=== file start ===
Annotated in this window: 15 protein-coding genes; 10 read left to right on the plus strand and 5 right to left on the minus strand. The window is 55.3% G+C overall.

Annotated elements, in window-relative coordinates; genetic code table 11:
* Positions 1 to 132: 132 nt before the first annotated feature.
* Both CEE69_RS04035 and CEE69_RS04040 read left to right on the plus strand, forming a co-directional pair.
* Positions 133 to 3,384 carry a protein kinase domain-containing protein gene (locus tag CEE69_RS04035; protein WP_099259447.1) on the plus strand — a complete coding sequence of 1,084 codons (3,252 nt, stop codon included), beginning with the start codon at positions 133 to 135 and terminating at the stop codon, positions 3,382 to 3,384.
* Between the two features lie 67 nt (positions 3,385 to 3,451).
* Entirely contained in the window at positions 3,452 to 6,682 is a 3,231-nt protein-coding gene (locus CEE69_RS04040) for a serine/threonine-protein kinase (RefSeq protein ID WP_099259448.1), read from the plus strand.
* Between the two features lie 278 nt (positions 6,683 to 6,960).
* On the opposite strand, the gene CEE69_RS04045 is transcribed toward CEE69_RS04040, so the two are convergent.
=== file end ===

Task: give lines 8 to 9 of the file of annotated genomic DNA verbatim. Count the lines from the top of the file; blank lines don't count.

* Between the two features lie 278 nt (positions 6,683 to 6,960).
* On the opposite strand, the gene CEE69_RS04045 is transcribed toward CEE69_RS04040, so the two are convergent.